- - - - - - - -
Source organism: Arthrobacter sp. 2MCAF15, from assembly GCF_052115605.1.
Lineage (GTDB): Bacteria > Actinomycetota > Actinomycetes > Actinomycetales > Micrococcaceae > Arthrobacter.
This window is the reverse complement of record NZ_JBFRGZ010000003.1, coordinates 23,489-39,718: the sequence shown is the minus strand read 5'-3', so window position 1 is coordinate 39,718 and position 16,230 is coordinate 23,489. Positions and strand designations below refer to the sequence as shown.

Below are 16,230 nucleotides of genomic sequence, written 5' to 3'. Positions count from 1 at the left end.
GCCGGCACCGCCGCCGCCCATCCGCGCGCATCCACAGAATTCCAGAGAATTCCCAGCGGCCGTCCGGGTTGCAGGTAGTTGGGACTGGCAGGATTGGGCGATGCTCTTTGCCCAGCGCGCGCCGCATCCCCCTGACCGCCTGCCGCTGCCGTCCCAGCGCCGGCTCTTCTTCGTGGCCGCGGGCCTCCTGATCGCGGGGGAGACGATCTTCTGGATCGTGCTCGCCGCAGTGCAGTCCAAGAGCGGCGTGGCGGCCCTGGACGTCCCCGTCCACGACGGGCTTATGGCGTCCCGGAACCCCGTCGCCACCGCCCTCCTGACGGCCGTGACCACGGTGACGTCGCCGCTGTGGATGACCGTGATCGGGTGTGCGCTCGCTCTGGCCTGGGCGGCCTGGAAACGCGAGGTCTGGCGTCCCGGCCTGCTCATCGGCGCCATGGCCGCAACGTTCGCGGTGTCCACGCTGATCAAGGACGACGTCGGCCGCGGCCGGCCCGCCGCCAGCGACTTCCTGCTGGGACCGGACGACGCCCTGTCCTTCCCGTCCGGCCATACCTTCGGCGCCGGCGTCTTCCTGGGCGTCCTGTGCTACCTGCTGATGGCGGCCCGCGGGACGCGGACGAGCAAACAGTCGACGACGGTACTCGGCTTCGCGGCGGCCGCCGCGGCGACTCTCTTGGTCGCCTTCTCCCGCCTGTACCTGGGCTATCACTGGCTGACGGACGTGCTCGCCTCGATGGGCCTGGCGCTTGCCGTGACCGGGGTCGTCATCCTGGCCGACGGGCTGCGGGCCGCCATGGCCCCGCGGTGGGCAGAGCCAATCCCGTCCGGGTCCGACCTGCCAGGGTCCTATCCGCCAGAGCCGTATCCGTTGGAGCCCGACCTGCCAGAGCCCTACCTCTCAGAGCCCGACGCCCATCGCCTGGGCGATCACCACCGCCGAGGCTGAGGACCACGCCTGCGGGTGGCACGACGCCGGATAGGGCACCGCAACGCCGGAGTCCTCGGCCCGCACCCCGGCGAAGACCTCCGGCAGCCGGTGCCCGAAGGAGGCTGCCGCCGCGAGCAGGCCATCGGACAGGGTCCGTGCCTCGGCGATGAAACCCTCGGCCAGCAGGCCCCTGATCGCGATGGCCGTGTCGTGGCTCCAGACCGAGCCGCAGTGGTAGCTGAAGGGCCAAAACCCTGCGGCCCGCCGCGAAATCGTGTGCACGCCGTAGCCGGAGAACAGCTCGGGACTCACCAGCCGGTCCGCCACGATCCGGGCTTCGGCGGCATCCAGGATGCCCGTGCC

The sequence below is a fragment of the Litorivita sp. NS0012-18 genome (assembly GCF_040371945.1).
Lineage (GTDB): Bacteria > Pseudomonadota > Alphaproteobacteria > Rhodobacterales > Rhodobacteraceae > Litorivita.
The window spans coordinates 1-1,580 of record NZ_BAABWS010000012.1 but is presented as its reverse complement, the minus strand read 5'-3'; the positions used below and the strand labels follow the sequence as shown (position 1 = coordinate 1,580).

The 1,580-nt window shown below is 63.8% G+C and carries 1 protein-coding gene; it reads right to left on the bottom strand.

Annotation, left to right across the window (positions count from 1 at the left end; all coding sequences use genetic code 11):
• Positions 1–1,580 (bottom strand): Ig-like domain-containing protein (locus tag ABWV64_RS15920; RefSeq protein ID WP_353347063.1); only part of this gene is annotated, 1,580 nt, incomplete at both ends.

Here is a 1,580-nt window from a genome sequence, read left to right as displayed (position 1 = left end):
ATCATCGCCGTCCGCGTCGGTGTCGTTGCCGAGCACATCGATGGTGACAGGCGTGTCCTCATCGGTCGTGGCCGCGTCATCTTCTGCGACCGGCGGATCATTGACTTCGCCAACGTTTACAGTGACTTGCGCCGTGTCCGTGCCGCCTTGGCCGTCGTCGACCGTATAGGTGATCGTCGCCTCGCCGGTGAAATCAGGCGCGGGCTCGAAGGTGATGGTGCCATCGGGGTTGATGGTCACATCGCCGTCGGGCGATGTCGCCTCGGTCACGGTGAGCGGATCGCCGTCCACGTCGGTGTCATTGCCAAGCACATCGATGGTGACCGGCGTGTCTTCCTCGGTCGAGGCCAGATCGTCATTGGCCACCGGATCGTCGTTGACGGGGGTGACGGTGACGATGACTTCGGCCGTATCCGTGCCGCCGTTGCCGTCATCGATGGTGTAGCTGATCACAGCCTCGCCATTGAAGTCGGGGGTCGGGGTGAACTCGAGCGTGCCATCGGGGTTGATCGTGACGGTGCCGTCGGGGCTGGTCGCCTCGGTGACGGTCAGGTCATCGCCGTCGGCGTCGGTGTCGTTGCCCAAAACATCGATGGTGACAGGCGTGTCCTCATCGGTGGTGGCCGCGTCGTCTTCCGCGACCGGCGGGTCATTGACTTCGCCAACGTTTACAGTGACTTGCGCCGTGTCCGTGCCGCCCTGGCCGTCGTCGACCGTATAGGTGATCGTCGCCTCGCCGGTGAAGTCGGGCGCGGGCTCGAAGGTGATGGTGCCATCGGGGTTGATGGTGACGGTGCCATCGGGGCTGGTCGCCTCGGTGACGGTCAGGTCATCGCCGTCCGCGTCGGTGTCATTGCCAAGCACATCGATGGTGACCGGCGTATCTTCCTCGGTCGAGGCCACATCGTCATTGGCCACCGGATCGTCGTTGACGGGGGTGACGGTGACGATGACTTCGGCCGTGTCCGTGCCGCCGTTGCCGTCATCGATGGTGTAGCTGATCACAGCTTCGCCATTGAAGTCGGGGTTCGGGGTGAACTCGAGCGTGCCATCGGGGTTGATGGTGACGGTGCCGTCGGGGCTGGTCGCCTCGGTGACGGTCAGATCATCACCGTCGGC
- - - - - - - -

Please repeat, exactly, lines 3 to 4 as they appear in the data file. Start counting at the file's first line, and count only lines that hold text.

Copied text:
This window is the reverse complement of record NZ_JBFRGZ010000003.1, coordinates 23,489-39,718: the sequence shown is the minus strand read 5'-3', so window position 1 is coordinate 39,718 and position 16,230 is coordinate 23,489. Positions and strand designations below refer to the sequence as shown.

Below are 16,230 nucleotides of genomic sequence, written 5' to 3'. Positions count from 1 at the left end.